Probably also of 1425 is Masaccio's first fresco, usually called the Trinity, in S. Maria Novella, Florence. A new approach to its remarkable use of perspective, often cited as typical of the time but actually more complex by far than any other cases, has been stimulated by recent study of the circumstances of its commission, involving the learned prior of the Dominican convent of S. Maria Novella. Probably much helped by Brunelleschi in rendering the perspective, Masaccio used it to support the theological theme, the relation of the Trinity and Crucifixion, where one figure, Christ, participates in both themes and thus illustrates the dual nature of Christ as immortal God and suffering man, a doctrine, "Corpus Domini," of special concern to Dominicans. The realistic perspective spaces are cut into compartments that underline this presentation.
In 1426, as an unusually full set of documents reveals, Masaccio painted a polyptych for S. Maria del Carmine in Pisa, Donatello apparently being his sponsor. It was later disassembled, and only some parts survive: the Madonna and Child Enthroned, the central panel; two small saints, St. Paul and St. Andrew; the pinnacle with the Crucifixion; and the predella and framing columns. While the central panel recalls the thickset bodies and glowing vigor of the earlier Madonna and Child with St. Anne, the tiny scenes of the predella introduce Masaccio's narrative art, with strong, sometimes ugly people bathed in warm color and situated in tightly orchestrated spaces.
That is the style of Masaccio's last and greatest work, the frescoes of the Brancacci Chapel in S. Maria del Carmine, Florence. The work, begun by Masolino for the merchant Felice Brancacci, was probably resumed by him in 1427, when he returned from Hungary, but now in collaboration with Masaccio, who did half of it, six scenes. Five are stories from the life of St. Peter, and the sixth is the Expulsion from the Garden of Eden, a "preface" painted in the narrow thickness of the entrance archway.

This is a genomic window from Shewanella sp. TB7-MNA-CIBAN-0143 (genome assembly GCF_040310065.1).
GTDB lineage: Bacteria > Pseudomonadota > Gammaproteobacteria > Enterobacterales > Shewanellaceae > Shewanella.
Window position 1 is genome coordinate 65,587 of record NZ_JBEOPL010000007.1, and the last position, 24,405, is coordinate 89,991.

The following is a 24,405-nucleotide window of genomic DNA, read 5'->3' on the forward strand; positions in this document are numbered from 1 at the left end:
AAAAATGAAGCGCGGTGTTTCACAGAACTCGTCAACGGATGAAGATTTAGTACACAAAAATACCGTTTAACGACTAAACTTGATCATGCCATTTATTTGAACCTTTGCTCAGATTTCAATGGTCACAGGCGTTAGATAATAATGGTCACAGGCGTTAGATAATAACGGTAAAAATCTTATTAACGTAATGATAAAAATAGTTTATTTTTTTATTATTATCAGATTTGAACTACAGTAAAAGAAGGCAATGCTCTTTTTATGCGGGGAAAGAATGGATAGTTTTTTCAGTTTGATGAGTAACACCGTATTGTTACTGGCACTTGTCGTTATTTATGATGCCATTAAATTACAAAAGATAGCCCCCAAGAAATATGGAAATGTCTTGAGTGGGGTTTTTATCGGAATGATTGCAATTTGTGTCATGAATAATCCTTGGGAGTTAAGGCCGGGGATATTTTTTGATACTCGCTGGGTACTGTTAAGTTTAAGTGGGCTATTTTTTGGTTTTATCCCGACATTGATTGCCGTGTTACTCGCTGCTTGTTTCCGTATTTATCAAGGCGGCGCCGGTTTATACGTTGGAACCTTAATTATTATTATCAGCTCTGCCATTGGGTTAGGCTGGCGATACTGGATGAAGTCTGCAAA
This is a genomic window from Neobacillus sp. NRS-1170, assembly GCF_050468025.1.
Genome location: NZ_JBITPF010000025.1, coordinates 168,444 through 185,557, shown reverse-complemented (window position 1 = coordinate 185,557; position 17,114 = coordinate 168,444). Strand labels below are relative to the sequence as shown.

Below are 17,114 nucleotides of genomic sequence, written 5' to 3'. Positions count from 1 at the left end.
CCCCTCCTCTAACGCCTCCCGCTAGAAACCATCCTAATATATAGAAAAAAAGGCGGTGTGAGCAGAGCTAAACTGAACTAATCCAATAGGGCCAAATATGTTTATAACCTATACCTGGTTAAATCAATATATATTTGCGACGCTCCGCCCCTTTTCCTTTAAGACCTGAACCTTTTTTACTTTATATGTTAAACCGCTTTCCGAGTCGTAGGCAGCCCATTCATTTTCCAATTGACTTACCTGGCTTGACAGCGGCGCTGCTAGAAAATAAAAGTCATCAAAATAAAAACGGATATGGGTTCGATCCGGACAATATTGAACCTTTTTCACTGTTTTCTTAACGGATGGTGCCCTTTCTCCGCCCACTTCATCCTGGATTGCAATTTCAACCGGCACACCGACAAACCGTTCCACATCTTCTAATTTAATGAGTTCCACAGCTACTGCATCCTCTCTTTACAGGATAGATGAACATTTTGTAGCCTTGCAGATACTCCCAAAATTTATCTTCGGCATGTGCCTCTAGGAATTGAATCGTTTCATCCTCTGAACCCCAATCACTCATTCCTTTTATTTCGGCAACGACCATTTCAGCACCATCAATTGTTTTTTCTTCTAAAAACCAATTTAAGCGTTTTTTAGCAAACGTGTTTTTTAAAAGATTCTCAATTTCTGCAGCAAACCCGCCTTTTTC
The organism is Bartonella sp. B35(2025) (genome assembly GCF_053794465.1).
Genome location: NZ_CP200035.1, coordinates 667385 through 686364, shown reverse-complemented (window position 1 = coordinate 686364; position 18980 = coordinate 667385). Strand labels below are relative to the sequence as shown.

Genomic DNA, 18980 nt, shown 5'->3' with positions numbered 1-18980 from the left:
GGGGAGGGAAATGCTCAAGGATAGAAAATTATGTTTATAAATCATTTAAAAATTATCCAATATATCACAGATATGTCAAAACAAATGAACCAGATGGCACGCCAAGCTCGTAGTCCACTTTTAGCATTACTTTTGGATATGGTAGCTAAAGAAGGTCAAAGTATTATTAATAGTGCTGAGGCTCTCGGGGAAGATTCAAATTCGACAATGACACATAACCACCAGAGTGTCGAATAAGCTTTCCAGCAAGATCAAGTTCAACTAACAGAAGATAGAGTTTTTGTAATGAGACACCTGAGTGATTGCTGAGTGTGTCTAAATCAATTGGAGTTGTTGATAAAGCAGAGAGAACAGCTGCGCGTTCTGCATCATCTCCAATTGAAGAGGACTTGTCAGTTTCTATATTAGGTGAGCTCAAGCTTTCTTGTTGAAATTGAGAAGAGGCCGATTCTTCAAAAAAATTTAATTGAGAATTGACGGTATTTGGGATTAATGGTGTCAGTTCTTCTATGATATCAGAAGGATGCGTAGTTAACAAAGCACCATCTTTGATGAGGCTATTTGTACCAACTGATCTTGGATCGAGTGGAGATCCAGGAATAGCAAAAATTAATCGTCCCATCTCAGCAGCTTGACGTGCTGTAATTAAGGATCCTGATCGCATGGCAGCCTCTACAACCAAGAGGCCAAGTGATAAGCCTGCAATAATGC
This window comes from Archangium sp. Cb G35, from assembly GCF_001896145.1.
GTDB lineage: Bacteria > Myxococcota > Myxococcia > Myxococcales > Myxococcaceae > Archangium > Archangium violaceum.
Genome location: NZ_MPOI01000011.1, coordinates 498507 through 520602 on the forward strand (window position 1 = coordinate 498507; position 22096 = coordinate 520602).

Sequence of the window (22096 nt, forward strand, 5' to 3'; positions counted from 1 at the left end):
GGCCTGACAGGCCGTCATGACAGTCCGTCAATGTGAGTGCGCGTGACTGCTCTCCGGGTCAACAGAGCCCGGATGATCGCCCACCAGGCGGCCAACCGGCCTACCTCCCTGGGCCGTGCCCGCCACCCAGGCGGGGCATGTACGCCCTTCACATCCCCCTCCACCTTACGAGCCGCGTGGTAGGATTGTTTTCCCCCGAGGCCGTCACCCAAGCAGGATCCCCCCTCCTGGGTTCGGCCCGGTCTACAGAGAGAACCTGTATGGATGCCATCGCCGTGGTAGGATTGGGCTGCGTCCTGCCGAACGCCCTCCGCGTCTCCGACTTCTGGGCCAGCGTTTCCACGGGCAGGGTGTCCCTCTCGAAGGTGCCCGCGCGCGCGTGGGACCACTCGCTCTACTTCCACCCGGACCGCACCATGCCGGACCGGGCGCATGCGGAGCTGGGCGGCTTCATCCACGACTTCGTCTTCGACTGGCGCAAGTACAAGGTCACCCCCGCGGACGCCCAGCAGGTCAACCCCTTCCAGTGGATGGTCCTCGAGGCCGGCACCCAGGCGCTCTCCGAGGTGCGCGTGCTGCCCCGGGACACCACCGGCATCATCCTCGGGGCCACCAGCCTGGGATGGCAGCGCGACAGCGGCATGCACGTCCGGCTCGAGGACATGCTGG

In the first scene, St. Peter Baptizing, a jostling crowd is arranged in a semicircle, much as in the predella of the Pisa polyptych. In the famous Tribute Money (the rare subject was probably chosen to propagandize for an income tax reform in Florence of the same year) Masaccio simplified the grouping, making a more skeletal geometry but also giving each figure a massive grandeur. The Expulsion takes this geometry of spatial siting of each figure to an extreme, and the figures of Adam and Eve have powerful emotional expressiveness.
The three remaining scenes, on a lower tier, are spatially more complex and sketchier in brushwork-advanced work not reached by other artists for some generations. In the Miracle of the Shadow, St. Peter and St. John walk forward, and three cripples are shown in recession in stages of being cured; where the two groups pass each other, the miracle happens, and theme and geometry coincide. In St. Peter and St. John Distributing Alms, another reference to Florentine fiscal policy, Masaccio employs a complex W-shaped space. The Raising of the Pagan King's Son was partly repainted 50 years later; for unknown reasons Masaccio went to Rome, where he died at the age of 26.
Further Reading on Masaccio
Ugo Procacci, All the Paintings of Masaccio (1962), is brief but authoritative. A full and up-to-date account is Luciano Berti, Masaccio (1967). □